As ground floor opportunities go, they don’t get much better than being asked by a 21-year-old Jann Wenner if you’d like to be part of something new. It was 1967, Baron Wolman was an experienced freelance photographer working in San Francisco and Wenner’s idea was Rolling Stone.
Jimi Hendrix, San Francisco 1968.
Baron Wolman’s tenure at Rolling Stone lasted three years. But, if you had to pick any city and any three-year period in popular music, San Francisco and 1967-70 would be near the top of the list. Baron Wolman, The Rolling Stone Years is something of an illustrated memoir of that extraordinary era in American culture. It’s an easy read and Wolman’s casual conversational style is exactly the right accompaniment to his straight ahead photographic approach. The whole cast of boomer icons is here: Jimi Hendrix, Janis Joplin, Bob Dylan, Joni Mitchell, Joan Baez, Pete Townsend. BB King and even Johnny Cash. And so, too, is a real sense of the era thanks to Wolman’s vivid recollections.
In late 2011, his book promotion tour hit Australia, and your correspondent had the opportunity for a brief chat:
You’ve said that often you’d come away from shooting a concert and remember almost nothing of what had happened. Why is that?
You had to be totally involved in the photographic moment. There was no autofocus, no auto-exposure, no auto-winders. Everything was done manually and you had to think it out in advance before you did anything. On stage the lights were always changing, and that meant the correct exposure was always changing too. I had a spot meter that looked like a machine-gun almost. I’d point it at the musician hoping that the reading I got then would kind of stay that way for awhile, you know. That was before there ever was a meter in the camera itself.
So your mind is filled with the technical challenges while you’re shooting, then you come out of it and discover what you’ve done?
Well, I knew that I could turn it on and off. I had to actually stop thinking actively about what I was doing and just let it come to me. You know, I felt like I was a conduit for these images to come through – wherever they were coming from - through me to the camera.
I felt like I didn’t play a major role in it - obviously I did - but I felt somehow disconnected... I didn’t feel like I was responsible for the pictures; although obviously I was.
If you’d had the luxury of a modern digital camera, do you think it would have been as likely that you’d go into the zone that way?
You know what, I would’ve been more involved looking at the screen to see if I got the picture the way photographers do now. You know they take a burst and then they look to see if the exposure or whatever is correct and then they go back at it again.
For me, I tell ya there were two experiences. The first one was being there and taking the pictures. The second one was developing the film, making the contact sheet and looking at what I had gotten. So I experienced it twice - which was wonderful.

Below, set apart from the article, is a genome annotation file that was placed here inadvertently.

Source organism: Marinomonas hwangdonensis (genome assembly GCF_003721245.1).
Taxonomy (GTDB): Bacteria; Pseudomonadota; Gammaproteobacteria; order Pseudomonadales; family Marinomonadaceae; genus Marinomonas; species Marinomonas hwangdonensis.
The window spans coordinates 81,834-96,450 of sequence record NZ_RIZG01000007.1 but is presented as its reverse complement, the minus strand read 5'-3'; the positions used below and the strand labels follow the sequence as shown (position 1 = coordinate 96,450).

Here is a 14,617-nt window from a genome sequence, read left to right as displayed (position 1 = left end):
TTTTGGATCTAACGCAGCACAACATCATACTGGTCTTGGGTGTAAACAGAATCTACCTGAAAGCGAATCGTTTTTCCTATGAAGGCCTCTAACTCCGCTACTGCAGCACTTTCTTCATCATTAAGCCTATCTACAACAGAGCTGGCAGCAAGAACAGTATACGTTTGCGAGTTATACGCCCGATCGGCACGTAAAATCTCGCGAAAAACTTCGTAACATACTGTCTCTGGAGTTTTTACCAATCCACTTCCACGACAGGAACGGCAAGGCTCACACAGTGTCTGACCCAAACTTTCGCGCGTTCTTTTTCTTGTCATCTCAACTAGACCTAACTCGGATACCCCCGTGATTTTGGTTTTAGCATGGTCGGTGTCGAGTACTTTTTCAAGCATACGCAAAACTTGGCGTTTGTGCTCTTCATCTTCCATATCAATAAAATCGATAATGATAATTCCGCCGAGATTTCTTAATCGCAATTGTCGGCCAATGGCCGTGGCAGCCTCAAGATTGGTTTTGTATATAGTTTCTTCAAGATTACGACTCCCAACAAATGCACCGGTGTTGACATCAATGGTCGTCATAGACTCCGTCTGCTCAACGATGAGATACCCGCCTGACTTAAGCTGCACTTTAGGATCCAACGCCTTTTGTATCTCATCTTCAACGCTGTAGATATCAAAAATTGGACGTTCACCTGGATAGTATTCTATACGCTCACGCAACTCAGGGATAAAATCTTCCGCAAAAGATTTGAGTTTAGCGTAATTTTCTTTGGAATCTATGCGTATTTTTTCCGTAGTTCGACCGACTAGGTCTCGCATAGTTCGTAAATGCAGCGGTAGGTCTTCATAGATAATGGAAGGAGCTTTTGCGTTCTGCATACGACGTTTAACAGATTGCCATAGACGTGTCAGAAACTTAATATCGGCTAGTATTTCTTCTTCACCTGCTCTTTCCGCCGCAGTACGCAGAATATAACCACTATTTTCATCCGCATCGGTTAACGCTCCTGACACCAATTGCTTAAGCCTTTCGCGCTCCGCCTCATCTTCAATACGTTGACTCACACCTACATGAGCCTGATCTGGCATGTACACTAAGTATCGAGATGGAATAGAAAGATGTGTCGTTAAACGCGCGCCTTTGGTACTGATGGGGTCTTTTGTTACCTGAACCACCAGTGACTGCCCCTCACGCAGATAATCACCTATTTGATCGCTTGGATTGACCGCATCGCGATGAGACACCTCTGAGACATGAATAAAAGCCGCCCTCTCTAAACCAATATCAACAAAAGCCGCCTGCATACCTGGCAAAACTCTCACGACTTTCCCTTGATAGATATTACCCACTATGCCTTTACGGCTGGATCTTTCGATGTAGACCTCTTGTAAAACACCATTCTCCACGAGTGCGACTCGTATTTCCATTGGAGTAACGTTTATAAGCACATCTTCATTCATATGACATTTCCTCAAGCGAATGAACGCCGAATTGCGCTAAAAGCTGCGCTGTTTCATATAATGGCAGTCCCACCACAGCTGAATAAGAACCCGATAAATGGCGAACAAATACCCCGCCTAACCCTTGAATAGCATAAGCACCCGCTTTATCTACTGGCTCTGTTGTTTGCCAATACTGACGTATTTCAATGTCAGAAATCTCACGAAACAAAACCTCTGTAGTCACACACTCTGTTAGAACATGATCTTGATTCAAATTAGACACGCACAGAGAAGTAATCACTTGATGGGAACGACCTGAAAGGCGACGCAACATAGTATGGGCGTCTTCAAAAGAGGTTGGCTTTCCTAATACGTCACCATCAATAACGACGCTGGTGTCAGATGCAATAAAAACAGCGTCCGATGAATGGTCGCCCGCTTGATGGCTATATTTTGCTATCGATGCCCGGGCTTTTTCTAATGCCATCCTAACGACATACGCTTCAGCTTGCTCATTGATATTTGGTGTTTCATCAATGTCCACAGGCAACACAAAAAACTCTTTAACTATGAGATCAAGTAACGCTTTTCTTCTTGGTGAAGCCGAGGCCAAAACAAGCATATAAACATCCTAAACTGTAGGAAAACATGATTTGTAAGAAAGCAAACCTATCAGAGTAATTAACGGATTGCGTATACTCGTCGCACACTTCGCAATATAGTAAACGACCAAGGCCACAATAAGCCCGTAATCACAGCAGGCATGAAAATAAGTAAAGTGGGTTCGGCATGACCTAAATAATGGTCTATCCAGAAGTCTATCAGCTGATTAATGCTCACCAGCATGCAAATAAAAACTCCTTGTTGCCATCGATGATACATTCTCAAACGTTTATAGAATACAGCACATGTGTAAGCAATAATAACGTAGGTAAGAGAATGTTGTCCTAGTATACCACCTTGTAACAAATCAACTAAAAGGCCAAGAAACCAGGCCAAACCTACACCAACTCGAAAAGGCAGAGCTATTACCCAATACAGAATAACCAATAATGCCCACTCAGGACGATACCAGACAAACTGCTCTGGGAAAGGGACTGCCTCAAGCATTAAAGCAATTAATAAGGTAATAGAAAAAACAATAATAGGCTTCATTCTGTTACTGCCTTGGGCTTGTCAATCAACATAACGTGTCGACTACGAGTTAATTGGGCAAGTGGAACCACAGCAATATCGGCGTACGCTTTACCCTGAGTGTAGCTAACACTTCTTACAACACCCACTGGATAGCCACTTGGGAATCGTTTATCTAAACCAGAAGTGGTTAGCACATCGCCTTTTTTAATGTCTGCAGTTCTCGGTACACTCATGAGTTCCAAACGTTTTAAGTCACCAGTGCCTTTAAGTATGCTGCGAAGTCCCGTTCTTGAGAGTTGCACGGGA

Do you think it could have been that he hadn’t had his reactions affected by the blizzard of imagery we’re subjected to in the west?
I don’t know man, it’s just another benefit of having these digital cameras that allow people to see the world around them in a new way.
Janis Joplin, "Concert for One", San Francisco 1968.
Are you still taking pictures?
Not really. I’ve got all the digital gear, but I seldom go out on a job professionally, I just don’t enjoy that any more. But I have a couple high end point-and-shoots that love to work with and those things are perfectly adequate for almost whatever I do. You take the little Canon S95. It shoots Raw and HD video... what else do you need? And it fits in your breast pocket, you know?
Would it be fair to say you’ve moved into a different phase where you’re reflecting on and explicating the work you’ve done?
Well I’ll tell you, my official slogan on my website and letterhead is ‘mixing business with pleasure since 1965’. Now the emphasis is more on the pleasure than on the business. The pleasure of taking pictures is what I’m doing now rather than the business of taking pictures.
Your new book represents just a brief era from a long career. As you look back, do you see any common threads, any sort of unifying theme to your body of work?
Photography for me has always been a way to explore the world. If I was curious about something, if I didn’t know about something, I’d find a way to photograph it – and get paid to photograph it. And that’s pretty much the way it was. I’d get an assignment to find out what this was about, find out what that’s about photographically. If there was a theme, that was the theme, you know? I would find something that in and of itself interested me, then I would try to get an assignment to photograph it. Not bad huh?
Baron Wolman, The Rolling Stone Years is published by Omnibus Press
Baron Wolman’s website is www.baronwolman.com
See Photo Review magazine Issue 50 for the print edition of this profile which includes additional images.
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